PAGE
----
Stealing Sheep do a great job of carving out their own distinct world on Big Wows, mastering a sound it feels like they’ve been trying to hone for a while. Here’s hoping we don’t have to wait quite so long to hear from them again.

Best Tracks: ‘Show Love’, ‘Jokin’ Me’, ‘Big Wows’

Ibibio Sound Machine – Doko Mien

Three albums deep, Ibibio Sound Machine continue to blend afrobeat with 80s disco and funk in a way that just sounds completely effortless. Their name has never been more apt, as they really do feel like a fine-tuned machine at this stage.

The band is at their best when delivering energetic dancefloor monsters, and Doko Mien features some of their strongest ones yet. The album’s opening stretch features its best moments. ‘I Need You to Be Sweet Like Sugar (Nnge Nte Suka)’ sets the tone, opening with a looping synth piece before the other instruments fall in line and join it. It leaves the listener waiting for the chorus to hit, which, when it does, is just as rewarding as it needs to be. It’s big, dramatic and does its job perfectly.

The following couple of tracks are equally as strong. ‘Wanna Come Down’ might be the best dancefloor stomper the band have put out so far, with some great bass funk and touches of brass. ‘Tell Me (Doko Mien)’ and its percussive stutter almost recalls Talking Heads. It doesn’t do anything that we haven’t heard Ibibio Sound Machine dabble in on past albums, but it hits all the right spots, nonetheless.

As mentioned, its energetic moments like these when the band are at their best. ‘Just Go Forward (Ka I So)’ is another standout, with its restrained verses giving way to a dramatic, staccato chorus. Apart from the occasional slow ballad, the album maintains this momentum up until the last few songs, where it falters slightly.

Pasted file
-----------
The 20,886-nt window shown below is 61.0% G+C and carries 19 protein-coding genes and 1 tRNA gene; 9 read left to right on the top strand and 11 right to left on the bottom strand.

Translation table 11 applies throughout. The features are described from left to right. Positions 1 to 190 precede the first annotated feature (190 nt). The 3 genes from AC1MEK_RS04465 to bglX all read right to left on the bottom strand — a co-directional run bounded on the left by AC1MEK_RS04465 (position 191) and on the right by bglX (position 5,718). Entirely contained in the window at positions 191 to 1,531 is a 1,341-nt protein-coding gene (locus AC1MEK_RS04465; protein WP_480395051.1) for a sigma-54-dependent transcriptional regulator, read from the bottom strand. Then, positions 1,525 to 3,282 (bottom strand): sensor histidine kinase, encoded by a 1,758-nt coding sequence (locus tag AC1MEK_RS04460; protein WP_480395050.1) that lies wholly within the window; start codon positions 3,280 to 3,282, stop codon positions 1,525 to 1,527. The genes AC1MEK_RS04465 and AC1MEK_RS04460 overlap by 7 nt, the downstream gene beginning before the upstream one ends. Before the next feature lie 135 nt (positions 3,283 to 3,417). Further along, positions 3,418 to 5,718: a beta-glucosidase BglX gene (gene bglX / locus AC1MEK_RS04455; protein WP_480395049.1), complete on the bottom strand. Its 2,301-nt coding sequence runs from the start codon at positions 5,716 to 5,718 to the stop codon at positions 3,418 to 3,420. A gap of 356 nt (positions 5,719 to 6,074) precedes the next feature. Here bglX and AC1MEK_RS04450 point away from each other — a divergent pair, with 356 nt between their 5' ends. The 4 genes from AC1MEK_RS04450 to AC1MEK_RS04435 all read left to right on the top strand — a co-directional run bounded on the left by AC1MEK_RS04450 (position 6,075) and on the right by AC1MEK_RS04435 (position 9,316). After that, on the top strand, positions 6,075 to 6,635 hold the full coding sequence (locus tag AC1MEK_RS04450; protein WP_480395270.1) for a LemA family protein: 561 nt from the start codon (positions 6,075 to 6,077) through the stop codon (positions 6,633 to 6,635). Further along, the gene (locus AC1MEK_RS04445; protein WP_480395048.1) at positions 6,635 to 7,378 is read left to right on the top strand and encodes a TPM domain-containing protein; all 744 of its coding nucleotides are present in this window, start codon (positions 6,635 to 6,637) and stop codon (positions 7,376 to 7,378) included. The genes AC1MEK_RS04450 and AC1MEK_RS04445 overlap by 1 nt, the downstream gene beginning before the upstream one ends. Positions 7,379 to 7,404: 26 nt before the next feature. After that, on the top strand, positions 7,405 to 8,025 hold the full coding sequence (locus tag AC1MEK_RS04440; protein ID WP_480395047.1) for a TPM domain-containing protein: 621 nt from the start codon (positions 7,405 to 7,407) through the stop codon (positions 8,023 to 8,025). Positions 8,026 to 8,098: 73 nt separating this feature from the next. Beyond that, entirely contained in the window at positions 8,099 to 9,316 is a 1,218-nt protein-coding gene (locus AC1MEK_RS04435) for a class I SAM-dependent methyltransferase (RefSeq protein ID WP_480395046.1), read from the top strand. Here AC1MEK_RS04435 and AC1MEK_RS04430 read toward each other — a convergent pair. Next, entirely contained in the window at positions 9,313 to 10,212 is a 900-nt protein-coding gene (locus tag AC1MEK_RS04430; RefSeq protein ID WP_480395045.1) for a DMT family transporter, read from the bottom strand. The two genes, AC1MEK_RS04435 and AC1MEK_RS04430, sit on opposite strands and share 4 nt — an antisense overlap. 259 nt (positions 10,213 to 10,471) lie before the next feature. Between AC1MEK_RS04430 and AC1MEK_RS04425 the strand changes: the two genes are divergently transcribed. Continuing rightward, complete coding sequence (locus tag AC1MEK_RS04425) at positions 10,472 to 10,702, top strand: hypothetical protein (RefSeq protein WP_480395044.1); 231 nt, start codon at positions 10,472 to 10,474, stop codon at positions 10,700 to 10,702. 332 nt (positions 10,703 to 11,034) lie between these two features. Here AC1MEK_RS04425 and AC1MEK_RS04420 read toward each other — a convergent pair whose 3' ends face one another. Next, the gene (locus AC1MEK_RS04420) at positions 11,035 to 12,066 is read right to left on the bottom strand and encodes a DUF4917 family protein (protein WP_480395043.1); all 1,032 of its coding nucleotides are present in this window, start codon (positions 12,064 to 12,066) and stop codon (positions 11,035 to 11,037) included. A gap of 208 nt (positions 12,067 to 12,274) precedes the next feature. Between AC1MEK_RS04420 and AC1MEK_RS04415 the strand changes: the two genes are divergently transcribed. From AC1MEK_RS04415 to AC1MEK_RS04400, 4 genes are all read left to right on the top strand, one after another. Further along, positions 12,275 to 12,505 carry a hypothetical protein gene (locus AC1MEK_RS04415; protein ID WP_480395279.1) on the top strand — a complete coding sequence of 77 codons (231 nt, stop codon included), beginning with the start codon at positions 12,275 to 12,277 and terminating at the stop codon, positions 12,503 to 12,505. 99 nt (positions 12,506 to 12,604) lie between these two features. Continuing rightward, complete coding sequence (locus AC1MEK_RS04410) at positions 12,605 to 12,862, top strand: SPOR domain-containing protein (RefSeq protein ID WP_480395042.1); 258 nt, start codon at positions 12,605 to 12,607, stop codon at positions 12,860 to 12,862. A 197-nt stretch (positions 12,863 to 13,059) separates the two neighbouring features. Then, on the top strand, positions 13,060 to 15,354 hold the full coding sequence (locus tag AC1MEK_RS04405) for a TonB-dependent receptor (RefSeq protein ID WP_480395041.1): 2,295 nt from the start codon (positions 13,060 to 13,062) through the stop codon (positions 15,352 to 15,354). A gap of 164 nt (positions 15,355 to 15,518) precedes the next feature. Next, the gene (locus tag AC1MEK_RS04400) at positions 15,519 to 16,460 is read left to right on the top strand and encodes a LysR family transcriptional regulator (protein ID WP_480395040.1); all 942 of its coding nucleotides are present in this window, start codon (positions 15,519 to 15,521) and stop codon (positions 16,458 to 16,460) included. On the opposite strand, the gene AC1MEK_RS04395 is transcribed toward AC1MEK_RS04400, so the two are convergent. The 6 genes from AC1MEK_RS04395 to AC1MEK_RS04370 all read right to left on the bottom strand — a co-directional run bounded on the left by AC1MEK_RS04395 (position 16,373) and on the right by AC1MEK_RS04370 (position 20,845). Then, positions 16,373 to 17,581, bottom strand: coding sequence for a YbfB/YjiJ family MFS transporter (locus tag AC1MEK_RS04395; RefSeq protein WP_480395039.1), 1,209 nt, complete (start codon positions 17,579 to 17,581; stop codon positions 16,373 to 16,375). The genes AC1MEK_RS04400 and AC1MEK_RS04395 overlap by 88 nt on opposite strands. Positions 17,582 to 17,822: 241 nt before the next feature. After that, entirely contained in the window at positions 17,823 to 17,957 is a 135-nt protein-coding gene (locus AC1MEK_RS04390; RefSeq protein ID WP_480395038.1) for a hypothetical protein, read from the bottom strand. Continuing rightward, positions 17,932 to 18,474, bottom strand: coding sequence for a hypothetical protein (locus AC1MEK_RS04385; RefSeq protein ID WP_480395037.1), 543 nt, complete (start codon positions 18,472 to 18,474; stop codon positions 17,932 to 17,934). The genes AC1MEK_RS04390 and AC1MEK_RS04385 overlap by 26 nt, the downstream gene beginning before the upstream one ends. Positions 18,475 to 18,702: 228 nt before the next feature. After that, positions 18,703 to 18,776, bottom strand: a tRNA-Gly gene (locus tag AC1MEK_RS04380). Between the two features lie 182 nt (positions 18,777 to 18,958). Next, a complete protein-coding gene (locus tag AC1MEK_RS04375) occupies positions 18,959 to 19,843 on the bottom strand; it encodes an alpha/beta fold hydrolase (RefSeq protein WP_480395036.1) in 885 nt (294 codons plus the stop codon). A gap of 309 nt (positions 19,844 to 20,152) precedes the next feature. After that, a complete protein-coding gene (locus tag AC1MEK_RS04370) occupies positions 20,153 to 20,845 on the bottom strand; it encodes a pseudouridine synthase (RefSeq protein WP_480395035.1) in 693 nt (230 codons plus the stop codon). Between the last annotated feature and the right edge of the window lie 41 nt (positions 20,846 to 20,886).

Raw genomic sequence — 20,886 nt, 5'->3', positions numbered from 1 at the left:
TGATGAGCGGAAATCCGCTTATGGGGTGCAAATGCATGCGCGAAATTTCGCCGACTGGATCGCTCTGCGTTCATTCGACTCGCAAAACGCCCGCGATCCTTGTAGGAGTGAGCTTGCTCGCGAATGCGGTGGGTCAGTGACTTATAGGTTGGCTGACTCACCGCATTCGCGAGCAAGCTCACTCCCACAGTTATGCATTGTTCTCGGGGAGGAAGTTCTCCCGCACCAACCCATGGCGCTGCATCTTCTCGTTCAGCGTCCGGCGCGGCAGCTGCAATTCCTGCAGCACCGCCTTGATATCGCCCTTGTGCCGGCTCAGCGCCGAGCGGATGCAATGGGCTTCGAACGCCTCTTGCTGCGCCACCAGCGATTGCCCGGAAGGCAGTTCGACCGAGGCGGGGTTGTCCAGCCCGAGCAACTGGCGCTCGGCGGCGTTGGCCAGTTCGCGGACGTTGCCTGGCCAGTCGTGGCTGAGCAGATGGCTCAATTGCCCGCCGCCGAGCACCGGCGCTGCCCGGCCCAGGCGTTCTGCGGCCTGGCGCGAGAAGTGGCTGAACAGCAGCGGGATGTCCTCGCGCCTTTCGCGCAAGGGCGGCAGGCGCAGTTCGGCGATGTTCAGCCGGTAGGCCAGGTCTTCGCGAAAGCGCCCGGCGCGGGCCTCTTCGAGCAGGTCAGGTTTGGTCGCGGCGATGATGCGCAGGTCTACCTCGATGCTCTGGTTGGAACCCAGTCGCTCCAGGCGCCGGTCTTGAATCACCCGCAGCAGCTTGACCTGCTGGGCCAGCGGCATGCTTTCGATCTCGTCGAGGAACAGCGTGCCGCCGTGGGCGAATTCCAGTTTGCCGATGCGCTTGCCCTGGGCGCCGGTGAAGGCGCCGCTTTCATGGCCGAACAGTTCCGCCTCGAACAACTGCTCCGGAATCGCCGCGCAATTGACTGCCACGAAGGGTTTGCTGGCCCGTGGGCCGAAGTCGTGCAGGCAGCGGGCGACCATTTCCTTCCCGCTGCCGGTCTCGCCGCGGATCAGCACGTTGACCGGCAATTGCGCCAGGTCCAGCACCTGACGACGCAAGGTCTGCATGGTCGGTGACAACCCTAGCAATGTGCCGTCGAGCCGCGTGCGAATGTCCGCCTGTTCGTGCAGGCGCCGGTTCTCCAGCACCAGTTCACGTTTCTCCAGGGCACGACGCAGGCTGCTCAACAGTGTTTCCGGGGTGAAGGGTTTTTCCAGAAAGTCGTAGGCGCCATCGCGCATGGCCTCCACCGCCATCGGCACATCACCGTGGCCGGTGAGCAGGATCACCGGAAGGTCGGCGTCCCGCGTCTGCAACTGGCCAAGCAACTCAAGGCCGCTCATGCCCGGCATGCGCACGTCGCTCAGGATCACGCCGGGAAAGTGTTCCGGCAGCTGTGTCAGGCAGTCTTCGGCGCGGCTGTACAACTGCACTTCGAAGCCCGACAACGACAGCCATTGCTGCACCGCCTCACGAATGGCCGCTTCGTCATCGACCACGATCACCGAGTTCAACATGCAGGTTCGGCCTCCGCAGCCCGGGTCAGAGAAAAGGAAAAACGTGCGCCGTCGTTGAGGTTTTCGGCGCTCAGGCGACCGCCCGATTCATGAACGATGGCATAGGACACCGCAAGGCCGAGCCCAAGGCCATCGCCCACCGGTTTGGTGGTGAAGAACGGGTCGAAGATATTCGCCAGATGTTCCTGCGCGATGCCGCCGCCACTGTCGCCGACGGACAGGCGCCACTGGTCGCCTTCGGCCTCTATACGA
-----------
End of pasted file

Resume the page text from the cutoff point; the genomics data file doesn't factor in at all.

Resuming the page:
If Doko Mein’s opening stretch shows the band playing to their strengths, the closing stretch, unfortunately, draws attention to their weaknesses. Songs like ‘Kuka’ and ‘Basquiat’ have a slight, forgettable feel to them. The former doesn’t develop in any meaningful way throughout its runtime, feeling more like a sketch than a finished song, while the latter seems like it’s missing a resolution. It feels like it’s working its way towards a big climax, but it never arrives – which is especially disappointing given that it closes the album. Some of the slower moments on the album do work better, however; ‘Guess We Found a Way’ is gorgeous, having an almost shoegaze feel to it, with reverb-laden guitars and dreamy vocals.

Despite some weak spots, Doko Mien is definitely worth your time. When Ibibio Sound Machine are firing on all cylinders – as they often are here – it makes for some great listening.

Best Tracks: ‘I Need You to Be Sweet Like Sugar (Nnge Nte Suka)’, ‘Wanna Come Down’, ‘Tell Me (Doko Mien)’

Foals – Everything Not Saved Will Be Lost (Part 1)